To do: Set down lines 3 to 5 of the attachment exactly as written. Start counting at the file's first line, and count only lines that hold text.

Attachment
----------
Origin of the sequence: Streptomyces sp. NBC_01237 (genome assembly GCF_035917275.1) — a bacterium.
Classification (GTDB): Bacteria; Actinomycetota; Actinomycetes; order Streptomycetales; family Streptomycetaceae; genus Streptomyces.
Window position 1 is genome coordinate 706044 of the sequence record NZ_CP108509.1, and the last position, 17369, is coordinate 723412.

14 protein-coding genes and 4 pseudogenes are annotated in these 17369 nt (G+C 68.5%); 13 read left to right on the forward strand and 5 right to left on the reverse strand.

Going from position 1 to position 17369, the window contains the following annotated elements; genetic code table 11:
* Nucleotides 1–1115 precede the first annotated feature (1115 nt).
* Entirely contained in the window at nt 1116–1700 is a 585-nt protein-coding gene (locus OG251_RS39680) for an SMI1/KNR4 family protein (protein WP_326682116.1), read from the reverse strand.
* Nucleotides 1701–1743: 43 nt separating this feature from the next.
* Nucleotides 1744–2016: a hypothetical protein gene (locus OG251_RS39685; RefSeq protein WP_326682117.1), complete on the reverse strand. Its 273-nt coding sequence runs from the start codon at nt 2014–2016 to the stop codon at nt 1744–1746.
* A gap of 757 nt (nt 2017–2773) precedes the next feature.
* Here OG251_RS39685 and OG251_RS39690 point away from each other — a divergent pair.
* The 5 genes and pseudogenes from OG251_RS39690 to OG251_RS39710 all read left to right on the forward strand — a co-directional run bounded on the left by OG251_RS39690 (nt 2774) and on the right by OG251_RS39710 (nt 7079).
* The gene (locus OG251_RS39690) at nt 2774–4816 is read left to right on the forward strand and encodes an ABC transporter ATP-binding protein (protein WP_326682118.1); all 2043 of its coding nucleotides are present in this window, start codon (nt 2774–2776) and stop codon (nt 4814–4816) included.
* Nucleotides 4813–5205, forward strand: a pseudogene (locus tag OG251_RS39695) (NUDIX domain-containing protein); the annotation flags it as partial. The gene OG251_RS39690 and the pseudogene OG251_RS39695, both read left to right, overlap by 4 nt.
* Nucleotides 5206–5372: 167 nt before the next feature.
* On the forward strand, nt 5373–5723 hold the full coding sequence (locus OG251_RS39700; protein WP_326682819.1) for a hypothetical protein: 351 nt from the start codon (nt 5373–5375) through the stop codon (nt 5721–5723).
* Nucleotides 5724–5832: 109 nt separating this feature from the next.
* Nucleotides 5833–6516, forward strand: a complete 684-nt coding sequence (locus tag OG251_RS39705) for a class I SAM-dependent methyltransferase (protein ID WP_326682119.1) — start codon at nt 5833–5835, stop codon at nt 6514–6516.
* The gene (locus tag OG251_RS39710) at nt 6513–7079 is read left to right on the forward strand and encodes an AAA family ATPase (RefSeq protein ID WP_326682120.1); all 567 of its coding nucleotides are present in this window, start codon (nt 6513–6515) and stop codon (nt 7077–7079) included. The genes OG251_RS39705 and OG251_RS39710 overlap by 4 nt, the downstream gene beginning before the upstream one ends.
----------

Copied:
Window position 1 is genome coordinate 706044 of the sequence record NZ_CP108509.1, and the last position, 17369, is coordinate 723412.

14 protein-coding genes and 4 pseudogenes are annotated in these 17369 nt (G+C 68.5%); 13 read left to right on the forward strand and 5 right to left on the reverse strand.

Going from position 1 to position 17369, the window contains the following annotated elements; genetic code table 11: